June 25th 2012
This morning, the Supreme Court struck down mandatory sentences of life without parole for juveniles. The decision will reverse an Arkansas court ruling in the case of Kuntrell Jackson, who was convicted of first-degree murder in Blytheville, Arkansas, in 1999. Although Jackson, who was 14 years old at the time, did not pull the trigger he received a sentence of life without parole for being an accomplice to murder. Arkansas Advocates for Children and Families applauds today's decision, but calls on the state legislature to get rid of life-without-parole sentences for juveniles completely.
June 13th 2012
The Arkansas Insurance Department is quickly moving forward with its efforts to build a health insurance Exchange by January 2014. Though Arkansas will have a federally-facilitated Exchange, stakeholders are working to ensure that the state has a strong role in its implementation. Arkansas Advocates for Children and Families (AACF) says consumer-based principles, with a particular focus on Arkansas families, should guide decision-making on the exchange.
May 25th 2012
Arkansas has made access to quality early childhood education a priority over the last two decades, but high-quality programs for low-income families are either at full capacity or their funding has been stagnant for years. Arkansas Advocates for Children and Families (AACF) released a report today detailing the state of access to pre-K programs in Arkansas and calling for their expansion.
May 10th 2012
All children can learn and excel in school if they have the opportunity and the resources needed to be successful. A new report from Arkansas Advocates for Children and Families urges the state of Arkansas to commit to making sure all children – no matter their background or zip code – have access to the same educational opportunities. These recommendations are part of what could become a Student Bill of Rights, guaranteeing every student the Opportunity to Learn. The Arkansas Public Policy Panel, the Arkansas Citizens First Congress, and the Arkansas Opportunity to Learn Campaign have endorsed the report.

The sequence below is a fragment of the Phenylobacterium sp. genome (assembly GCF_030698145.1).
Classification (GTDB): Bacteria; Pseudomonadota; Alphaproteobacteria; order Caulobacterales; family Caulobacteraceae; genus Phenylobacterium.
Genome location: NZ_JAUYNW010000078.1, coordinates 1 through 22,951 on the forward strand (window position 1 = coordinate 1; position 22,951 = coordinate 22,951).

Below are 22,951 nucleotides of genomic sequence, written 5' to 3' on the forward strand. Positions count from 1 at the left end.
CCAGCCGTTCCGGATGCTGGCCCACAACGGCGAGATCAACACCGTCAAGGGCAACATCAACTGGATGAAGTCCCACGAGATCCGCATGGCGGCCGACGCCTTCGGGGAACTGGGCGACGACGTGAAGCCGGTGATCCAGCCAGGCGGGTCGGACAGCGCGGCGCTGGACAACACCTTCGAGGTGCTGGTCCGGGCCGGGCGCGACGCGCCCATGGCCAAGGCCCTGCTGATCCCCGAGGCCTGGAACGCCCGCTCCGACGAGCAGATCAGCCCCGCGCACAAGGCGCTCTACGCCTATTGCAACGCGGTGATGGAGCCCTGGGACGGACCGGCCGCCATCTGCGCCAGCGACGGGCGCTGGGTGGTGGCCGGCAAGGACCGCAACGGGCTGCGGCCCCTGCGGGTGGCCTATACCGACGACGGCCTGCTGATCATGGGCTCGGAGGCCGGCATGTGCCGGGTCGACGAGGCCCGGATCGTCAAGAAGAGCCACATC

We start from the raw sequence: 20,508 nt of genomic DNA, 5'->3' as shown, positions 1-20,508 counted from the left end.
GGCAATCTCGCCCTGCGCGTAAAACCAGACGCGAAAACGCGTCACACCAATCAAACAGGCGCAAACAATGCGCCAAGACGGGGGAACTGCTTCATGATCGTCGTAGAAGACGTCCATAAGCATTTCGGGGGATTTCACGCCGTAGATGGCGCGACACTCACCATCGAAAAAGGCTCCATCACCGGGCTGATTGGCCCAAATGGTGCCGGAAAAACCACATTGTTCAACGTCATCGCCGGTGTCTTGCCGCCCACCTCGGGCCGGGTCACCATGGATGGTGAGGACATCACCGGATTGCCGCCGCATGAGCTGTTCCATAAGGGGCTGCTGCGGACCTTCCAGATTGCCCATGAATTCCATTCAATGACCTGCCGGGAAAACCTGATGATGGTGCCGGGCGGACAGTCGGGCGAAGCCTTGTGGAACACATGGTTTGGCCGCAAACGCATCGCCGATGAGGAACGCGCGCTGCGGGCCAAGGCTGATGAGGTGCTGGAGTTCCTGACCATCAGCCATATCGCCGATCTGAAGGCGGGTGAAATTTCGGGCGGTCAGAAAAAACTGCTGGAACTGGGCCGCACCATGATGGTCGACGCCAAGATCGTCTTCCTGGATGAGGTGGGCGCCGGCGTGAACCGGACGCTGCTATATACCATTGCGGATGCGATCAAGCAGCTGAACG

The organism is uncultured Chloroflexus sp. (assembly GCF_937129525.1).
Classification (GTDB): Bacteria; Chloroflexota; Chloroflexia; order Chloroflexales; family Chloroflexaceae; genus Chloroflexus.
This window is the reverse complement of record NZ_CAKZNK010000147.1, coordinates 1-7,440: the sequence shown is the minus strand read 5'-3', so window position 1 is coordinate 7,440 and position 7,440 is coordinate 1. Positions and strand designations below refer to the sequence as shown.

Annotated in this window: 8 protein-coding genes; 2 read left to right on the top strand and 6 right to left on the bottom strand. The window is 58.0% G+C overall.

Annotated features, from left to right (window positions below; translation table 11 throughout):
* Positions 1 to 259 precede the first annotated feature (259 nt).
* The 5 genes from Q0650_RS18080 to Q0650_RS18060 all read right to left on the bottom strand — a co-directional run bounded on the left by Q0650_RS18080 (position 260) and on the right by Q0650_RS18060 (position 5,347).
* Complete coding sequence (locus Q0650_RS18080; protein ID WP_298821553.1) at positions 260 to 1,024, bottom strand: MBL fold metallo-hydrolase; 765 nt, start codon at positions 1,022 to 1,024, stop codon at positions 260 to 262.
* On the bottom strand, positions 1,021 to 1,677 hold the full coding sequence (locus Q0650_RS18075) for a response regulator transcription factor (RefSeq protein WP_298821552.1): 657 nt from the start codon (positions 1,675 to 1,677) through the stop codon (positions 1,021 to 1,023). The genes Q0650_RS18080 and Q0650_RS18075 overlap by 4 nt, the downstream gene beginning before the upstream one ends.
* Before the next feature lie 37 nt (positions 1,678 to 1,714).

April 12th 2012
Over 200,000 people in Arkansas are considered alcohol or drug dependent. Eighty percent of those suffering from addiction can't get access to treatment or recovery services. This creates huge costs down the road. What's being done about this in our state? Paul Kelly authored this report.
March 23rd 2012
It's been two years since the passage of the Affordable Care Act. We've got lots of good info on our AR Voices blog, including an interview with Clinton School of Public Service student Marc Peters on how the law has improved his life.
March 16th 2012
New figures on child poverty compiled by Arkansas Advocates for Children and Families show a disturbing upward trend that is likely to continue as our economy slowly recovers. The child poverty rate in Arkansas now stands at 26.8 percent, a number that is significantly higher than the national average of 20.1 percent.